As for evolving his technique, the challenge for any goaltending coach is to make changes with enough practice repetitions that they become instinctual in a game, something the goalie does without having to think about it.

For Marcoux, who also tweaked Miikka Kiprusoff's technical game in Calgary, the challenge was doing so without wearing out Ward, who has been plagued by a laundry list of injuries in recent years.

"It's managing quality instead of quantity," Marcoux said. "It's demanding more when you are in the net. Wardo is 30 years old now. When Kiprusoff hit 30 he needed to understand quality of reps, not quantity. When you are in there, don't dog it."

For Ward, who also worked with Marcoux in the American Hockey League in 2004-05, that included seeking out a couple of on-ice sessions together this summer.

"To see Dave in the summer was important," Ward said. "Just to get back to good habits and structure in my game."

For Ward and the Hurricanes, those were missing for too long.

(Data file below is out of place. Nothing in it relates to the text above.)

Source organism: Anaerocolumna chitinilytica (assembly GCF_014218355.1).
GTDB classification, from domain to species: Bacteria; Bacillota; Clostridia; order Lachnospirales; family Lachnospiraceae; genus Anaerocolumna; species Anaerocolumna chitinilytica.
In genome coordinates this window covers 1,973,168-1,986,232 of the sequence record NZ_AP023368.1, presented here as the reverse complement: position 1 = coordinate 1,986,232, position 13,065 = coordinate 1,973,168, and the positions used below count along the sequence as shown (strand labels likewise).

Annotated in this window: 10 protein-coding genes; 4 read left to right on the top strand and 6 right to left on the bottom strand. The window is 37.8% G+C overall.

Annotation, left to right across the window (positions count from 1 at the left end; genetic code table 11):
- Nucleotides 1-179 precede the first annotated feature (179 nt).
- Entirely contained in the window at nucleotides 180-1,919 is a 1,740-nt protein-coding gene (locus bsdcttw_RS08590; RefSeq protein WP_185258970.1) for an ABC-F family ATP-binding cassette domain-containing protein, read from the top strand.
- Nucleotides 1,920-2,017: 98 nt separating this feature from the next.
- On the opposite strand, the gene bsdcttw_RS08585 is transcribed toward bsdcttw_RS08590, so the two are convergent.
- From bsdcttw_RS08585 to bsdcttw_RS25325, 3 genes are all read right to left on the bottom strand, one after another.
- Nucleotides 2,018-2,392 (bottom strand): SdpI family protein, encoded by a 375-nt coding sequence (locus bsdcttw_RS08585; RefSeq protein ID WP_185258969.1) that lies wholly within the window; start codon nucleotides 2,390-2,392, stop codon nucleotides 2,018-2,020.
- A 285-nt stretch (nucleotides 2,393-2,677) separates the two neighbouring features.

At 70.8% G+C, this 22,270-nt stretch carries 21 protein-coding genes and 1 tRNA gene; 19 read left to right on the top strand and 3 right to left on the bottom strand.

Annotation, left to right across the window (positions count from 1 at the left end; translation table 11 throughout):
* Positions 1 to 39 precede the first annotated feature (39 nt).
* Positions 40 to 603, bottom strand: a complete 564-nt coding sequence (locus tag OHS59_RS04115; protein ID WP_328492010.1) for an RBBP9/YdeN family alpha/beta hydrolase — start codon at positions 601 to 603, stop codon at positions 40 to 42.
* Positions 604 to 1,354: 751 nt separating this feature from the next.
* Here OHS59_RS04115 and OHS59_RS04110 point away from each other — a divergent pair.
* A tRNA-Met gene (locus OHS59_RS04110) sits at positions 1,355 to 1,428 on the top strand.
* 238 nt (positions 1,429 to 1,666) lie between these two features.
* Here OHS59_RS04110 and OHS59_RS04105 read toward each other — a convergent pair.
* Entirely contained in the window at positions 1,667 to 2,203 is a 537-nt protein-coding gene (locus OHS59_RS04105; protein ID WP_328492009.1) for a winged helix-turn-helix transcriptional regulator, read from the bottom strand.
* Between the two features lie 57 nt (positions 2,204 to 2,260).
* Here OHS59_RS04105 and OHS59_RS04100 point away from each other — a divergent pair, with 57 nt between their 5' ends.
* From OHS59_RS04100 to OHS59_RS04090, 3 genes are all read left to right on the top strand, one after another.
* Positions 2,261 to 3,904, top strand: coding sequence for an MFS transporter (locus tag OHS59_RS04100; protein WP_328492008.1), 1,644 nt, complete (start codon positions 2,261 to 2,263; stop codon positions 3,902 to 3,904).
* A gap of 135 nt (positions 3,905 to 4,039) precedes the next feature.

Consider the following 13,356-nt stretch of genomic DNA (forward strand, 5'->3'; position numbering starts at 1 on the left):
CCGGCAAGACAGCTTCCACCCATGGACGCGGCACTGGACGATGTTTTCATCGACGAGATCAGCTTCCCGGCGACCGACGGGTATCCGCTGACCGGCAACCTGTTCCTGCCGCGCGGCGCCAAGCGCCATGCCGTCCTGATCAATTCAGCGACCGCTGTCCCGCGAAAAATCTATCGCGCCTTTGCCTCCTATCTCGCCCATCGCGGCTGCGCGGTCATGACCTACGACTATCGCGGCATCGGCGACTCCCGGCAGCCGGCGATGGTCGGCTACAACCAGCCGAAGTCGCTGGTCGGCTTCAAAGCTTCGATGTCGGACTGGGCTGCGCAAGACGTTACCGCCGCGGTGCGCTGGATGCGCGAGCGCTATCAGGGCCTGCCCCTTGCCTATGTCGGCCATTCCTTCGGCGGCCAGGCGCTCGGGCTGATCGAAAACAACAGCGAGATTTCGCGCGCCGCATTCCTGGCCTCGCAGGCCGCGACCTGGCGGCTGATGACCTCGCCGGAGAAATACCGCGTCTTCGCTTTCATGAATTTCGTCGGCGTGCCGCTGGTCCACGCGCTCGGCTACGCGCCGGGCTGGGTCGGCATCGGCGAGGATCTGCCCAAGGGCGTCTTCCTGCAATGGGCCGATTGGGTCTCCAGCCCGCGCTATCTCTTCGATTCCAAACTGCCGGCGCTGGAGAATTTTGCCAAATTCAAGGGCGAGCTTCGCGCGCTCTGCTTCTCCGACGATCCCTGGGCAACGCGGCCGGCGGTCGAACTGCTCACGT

Sabres' Moulson denies Sharks' Marleau of goal

Up to 6 feet of snow fell in the Buffalo area Tuesday, but the major snowstorm couldn't stop a crowd of nearly 6,200 from showing up to First Niagara Center to watch the Buffalo Sabres defeat the San Jose Sharks 4-1.

Two goals from captain Brian Gionta weren't the only factors in the Sabres (5-13-2) winning consecutive games for the first time since February and their eighth straight against the Sharks. Matt Moulson's extra effort late in the third period preserved Buffalo's two-goal advantage by mere millimeters.

Sharks forward Patrick Marleau played the puck at his own blue line and found Barclay Goodrow at center ice. Goodrow fed it back to Marleau, who knifed through two Sabres defensemen and lifted a backhand shot that went off goalie Jhonas Enroth's arm and into the crease. With the puck rolling on its side and headed toward the goal line, Moulson hustled in to sweep it away at 15:16 of the third. It was initially called a goal, but video review determined that the puck did not completely cross the Sabres goal line.

After a slow start, Moulson has at least a point in four of his past six games, including a goal and two assists in Buffalo's 6-2 win Saturday against the Toronto Maple Leafs. Signed to a five-year, $25 million contract July 1, Moulson has two goals and eight points in 20 games.